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You are here: Grassland, Shrubland and Desert Ecosystems / Research by Ecoregion / Temperate Semi-Deserts & Deserts

Temperate Semi-Deserts & Deserts

Lupine flower
Great Basin restoration species: Lupinus (lupine) flower

The temperate semi-deserts and deserts of the western United States lie in the rain shadow created by the Cascade and Sierra Nevada Ranges on the west and Rocky Mountains to the East. Winters are long and cold even at lower elevations.

Vegetation is dominated by xerophytic shrubs and perennial grasses. Emblematic of this region are the sagebrush steppe and sagebrush desert shrub ecosystems of the Great Basin and the Columbia River Plateau. The salt-desert ecosystem dominated by drought-tolerant sub-shrubs and grasses is second only to sagebrush ecosystems in land area and importance.

The temperate semi-desert and desert region is further divided into two provinces which are distinguished by differences in topography, climate, and vegetation. In the northern province, flat and rolling landscapes are dominated by sagebrush steppe plant communities. Under natural conditions this plant association is expansive on the northern Great Basin and Snake River and Columbia River Plains of Nevada, Idaho, Oregon, and Washington and on the high desert of Wyoming. The second province occupies the valleys and dry plains of the central Great Basin and upper Colorado Plateau in Nevada, Utah and Colorado. Though present in this province, the importance of sagebrush steppe is diminished as it gives way to the drier conditions of the dominant sagebrush desert and salt-desert shrublands. Imbedded within this province are many mountains and high plateaus with somewhat cooler and wetter climates. In these ecotones mountain shrublands intermix with pinyon-juniper woodlands. Treeless meadows and forests of pine, fir, spruce and quaking aspen occupy the highlands and together these comprise their own mountain floristic division.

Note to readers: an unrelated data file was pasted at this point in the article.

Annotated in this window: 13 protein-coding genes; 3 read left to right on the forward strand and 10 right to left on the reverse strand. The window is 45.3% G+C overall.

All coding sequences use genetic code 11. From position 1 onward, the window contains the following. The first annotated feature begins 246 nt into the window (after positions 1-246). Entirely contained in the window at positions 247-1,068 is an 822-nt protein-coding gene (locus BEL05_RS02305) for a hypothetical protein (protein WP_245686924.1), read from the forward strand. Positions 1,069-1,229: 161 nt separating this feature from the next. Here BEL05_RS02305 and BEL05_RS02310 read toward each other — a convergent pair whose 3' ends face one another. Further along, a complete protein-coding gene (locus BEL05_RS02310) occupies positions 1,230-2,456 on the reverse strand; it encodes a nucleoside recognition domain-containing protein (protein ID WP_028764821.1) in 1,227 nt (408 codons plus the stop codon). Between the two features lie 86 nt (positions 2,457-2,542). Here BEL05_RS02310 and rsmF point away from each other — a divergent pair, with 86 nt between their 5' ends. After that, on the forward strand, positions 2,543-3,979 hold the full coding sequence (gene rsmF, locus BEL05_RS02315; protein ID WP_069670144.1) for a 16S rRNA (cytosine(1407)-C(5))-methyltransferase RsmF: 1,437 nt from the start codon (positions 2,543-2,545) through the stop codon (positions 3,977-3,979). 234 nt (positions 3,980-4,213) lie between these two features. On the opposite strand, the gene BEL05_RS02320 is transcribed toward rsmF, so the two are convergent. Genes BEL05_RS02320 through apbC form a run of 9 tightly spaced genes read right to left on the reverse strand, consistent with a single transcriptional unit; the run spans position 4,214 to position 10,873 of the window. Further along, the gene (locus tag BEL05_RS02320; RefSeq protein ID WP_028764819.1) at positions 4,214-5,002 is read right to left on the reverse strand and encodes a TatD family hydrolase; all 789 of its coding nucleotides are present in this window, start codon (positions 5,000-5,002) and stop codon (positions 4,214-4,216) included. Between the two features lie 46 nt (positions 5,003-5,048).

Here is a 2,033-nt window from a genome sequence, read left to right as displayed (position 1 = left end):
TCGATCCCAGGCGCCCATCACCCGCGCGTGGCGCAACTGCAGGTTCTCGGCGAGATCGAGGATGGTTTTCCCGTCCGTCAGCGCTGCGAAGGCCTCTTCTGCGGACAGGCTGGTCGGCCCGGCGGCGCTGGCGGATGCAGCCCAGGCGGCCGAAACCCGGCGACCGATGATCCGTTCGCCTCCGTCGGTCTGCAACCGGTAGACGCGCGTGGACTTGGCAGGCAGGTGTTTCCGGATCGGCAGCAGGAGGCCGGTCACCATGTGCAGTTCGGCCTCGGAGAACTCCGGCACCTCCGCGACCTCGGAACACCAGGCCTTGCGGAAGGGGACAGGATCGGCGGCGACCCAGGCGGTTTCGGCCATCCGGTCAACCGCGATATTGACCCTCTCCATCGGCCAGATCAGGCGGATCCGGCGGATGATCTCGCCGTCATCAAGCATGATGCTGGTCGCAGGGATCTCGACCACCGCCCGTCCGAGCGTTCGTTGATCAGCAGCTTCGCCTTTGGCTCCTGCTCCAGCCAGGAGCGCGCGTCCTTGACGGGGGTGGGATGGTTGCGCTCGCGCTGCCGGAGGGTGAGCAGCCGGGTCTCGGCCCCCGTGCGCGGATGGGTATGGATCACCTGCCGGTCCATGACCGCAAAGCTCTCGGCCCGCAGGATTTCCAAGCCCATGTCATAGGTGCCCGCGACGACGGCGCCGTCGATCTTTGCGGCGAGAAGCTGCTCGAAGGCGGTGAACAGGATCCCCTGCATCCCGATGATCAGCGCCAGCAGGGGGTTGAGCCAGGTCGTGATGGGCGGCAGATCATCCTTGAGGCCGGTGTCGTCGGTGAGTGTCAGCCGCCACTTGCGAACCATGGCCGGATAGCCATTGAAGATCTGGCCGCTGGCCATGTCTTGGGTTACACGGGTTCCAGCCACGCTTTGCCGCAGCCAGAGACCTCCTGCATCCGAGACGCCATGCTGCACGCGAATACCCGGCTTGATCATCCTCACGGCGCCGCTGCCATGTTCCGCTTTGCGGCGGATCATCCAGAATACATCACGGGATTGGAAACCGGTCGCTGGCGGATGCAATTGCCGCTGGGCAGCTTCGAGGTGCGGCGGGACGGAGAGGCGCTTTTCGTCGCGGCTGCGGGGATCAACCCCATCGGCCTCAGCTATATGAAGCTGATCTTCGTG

Key management issues within this region include invasive species, tree encroachment in sagebrush ecosystems, excessive livestock and wildlife grazing, altered fire regimes, climate change and human population growth. The Grassland, Shrubland and Desert Ecosytems Program has numerous projects to better understand the Temperate Semi-desert and Desert region and its ecosystems, the key threats to the stability of these ecosystems and management options.